Thursday, June 01, 2006

NAEP Science Scores for 4th, 8th, and 12th Graders

The NAEP Science scores from last year are now published. Fourth grade students saw increases, 8th grade students were flat, and 12th grade students had a decrease in scores. An additional disturbing result is that there was a widening in the achievement gap between black and white 12th grade students. Below is from the NSTA Express email:

"Science achievement scores released last week in the National Assessment of Education Progress (NAEP) show improvement among fourth-grade students in science, but scores for eighth-grade students remain flat and twelfth-grade students decline. Considered the “Nation’s Report Card,” NAEP released the latest science performance scores of students at grades 4, 8, and 12. The test was administered in early 2005 by the Department of Education to more than 300,000 students across the nation and on military bases around the world.

According to the NAEP study, fourth-grade students’ achievement scores rose four percentage points since the last assessment in 2000. There were also large gains in the number of students moving into the Basic performance level, and minority students—particularly blacks and Hispanics—made impressive increases.

The scores for eighth-grade students have remained flat since 1996 with students losing ground in the physical science area, and most gaps between minority and white students remain unchanged. The achievement scores of twelfth-grade students declined three percentage points since the 1996 assessment. No significant changes in the scores were reported by racial/ethnic groups since 1996, and there was a significant widening of the gap between whites and blacks.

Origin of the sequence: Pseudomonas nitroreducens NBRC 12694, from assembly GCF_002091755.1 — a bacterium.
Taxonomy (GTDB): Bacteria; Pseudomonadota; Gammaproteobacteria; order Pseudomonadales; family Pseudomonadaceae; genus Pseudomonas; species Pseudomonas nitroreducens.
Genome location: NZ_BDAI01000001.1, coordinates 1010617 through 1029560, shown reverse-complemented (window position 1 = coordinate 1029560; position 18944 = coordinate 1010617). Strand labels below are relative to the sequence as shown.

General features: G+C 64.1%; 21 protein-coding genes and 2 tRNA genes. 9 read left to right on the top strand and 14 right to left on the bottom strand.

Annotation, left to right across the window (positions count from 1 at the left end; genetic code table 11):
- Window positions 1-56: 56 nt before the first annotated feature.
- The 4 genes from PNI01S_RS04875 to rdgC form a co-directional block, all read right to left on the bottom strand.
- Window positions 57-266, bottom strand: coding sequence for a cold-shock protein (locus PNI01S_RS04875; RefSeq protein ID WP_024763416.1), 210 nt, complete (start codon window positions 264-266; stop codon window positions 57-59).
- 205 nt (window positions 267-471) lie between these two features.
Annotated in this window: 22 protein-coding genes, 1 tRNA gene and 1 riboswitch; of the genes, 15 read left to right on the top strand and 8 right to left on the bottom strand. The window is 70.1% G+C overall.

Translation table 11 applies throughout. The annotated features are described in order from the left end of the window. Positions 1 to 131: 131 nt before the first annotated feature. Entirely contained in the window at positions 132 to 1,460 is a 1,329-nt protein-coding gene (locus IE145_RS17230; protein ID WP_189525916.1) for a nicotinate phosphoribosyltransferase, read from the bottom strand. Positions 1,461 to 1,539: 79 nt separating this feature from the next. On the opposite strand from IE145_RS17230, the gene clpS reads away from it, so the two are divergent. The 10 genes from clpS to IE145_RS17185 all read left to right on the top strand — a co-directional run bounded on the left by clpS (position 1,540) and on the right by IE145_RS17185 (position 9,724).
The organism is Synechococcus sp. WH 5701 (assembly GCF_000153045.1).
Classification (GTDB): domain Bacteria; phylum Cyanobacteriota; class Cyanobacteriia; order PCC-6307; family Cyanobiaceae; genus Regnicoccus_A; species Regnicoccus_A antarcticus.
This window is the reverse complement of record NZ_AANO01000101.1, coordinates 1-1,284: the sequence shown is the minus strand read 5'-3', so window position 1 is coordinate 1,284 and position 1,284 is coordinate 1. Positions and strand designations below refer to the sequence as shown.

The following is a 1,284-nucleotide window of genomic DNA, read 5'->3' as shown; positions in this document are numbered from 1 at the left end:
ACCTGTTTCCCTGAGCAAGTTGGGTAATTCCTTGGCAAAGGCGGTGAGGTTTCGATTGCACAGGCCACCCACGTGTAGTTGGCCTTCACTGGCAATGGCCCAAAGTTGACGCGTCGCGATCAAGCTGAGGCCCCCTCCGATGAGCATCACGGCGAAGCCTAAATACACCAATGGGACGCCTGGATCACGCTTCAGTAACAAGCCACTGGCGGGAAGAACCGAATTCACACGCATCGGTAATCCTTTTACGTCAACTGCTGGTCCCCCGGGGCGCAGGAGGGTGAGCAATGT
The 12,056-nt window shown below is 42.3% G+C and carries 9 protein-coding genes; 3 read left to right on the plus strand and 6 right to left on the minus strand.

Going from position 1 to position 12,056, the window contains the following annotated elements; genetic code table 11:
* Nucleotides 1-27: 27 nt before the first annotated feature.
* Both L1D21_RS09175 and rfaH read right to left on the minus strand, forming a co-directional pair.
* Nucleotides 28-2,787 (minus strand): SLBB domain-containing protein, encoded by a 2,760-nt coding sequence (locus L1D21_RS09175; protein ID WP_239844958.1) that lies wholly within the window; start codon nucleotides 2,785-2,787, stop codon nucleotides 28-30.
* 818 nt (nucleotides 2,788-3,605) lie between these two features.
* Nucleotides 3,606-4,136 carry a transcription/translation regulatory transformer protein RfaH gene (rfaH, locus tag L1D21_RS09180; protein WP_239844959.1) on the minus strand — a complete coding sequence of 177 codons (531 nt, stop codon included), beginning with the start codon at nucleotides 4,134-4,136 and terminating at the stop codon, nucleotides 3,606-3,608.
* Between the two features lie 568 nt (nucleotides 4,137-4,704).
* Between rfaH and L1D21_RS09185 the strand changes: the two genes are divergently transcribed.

NSTA issued a press release responding to the NAEP report. President Mike Padilla was quoted in numerous news stories. To read the NSTA Reports Online Exclusive article on the NAEP report, visit;
to read the NSTA press release, go to"

This is discouraging news as the nation also faces declining numbers of American students going into science and other technical fields. With our economy driven by technology and science innovation, and the rest of the world putting increased emphasis on producing their own science personnel and infrastructure, the U.S. has its work cut out for itself if we want to remain ahead of the world and competitive in the global marketplace.

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